It’s no secret that the single player offerings in Star Wars Battlefront were massively disappointing for players looking for something besides multiplayer. The battles and survival game modes were wave based and severely lacked any lasting appeal. In fact, the disappointment wasn’t just limited to fans; even Star Wars’ own John Boyega reached out to DICE questioning its lack of a story driven narrative. He managed to bag himself a trip to EA’s UK office and hopefully pointed them in the right direction from a narrative standpoint. If anything was going to encourage them to feature a campaign in the sequel, then an actor from the movies the game is based on should do it. EA has since confirmed the inclusion of a single player campaign for the sequel–but what form this will take is still unclear.

Perhaps the sequel should look to DICE’s own Battlefield 1 for inspiration on how to incorporate a campaign that spans across multiple locations and time periods. Squeezing the wide array of characters and events from the Star Wars universe into one all-encompassing narrative is perhaps too big of an ask. Instead, adopting Battlefield 1’s war stories narrative template would allow the campaign to jump between different events in the Star Wars timeline. This in turn would allow DICE to do each story justice without the need to thread them together–they would stand as serviceable stories in their own right.

Vehicle spawns and hero unlocks

The current system of accessing both vehicles and playable heroes via powerups scattered around the map comes with its own set of problems. The main one being that they randomly drop, so there’s no real way of knowing for sure if you’ll be able to find one of these infamous tokens. There’s also the likelihood of being shot just as you find one which makes their inclusion even more frustrating. Reverting back to set locations for vehicle spawns on maps and rewarding certain players the chance to play as a hero would be less of a frustration. The latter would also take less time than frantically running around a map looking for the next pickup. Sitting in spawn queues and dashing for the next available vehicle can be frustrating in its own right, but at least they’re predictable and frequent enough to be less so.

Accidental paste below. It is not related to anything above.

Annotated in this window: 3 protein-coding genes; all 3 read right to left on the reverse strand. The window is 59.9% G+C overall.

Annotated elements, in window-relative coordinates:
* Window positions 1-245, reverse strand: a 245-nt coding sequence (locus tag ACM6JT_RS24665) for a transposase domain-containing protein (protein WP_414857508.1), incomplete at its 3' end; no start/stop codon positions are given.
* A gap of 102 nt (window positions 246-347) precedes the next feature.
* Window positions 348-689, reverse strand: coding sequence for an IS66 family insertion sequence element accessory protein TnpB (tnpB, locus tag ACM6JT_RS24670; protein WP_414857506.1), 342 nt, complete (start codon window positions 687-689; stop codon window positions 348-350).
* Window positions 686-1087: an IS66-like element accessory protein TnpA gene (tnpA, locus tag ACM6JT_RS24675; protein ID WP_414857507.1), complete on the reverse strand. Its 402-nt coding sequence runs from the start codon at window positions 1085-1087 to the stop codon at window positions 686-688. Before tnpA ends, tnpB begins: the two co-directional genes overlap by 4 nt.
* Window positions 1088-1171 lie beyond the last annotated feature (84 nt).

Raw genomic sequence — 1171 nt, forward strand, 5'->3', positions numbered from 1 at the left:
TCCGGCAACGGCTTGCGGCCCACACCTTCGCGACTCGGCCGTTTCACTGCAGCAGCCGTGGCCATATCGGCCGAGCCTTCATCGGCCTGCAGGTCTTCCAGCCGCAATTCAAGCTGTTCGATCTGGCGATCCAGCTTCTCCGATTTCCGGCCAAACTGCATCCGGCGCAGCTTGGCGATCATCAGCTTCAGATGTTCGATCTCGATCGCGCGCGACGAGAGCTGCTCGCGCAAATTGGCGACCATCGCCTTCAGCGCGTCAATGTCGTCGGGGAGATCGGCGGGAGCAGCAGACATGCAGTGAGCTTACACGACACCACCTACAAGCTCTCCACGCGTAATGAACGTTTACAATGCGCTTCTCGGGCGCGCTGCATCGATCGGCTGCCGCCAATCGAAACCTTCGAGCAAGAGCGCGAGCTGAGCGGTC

Free content updates (No Season Pass)

The main criticism with the base version of Star Wars Battlefront was its lack of content at launch. There were just a 6 playable heroes, 12 maps and 10 game modes upon initial release, the latter having modes more popular than others. EA proceeded to address this, to the delight of many fans–until they learned of the infamous season pass. EA outlined their plans to effectively charge the price of the full game again for four content drops featuring new heroes and locations from the original trilogy as well as the new movies. This inevitably didn’t sit well with fans and spawned much of the negative backlash over the first game. Whilst EA did offer some free content in the form of a map set on the planet Jakku from The Force Awakens, the better more substantial content was locked behind the season pass.

For Star Wars Battlefront II then, EA should look to release a game that feels complete and which has enough content for long lasting appeal. For any additional content, players should be rewarded for buying the full game in the first place with free updates which expand on the existing game rather than splitting the player-base. The latter is what the first game suffered from, as EA essentially split its online community by the have and the have-nots when it came to the season pass. This therefore weakened the Star Wars Battlefront online community and hurt the longevity of its player base.

From Kent, England, Ben is a keen trophy hunter with a passion for all things PlayStation. His game of choice is an open world RPG, having a particular fondness for games such as Skyrim and The Witcher 3. Ultimately though, he'll play anything with an interesting story and/or fun gameplay. When it comes to movies, his go-to is Star Wars - just don't ask him to pick a favourite!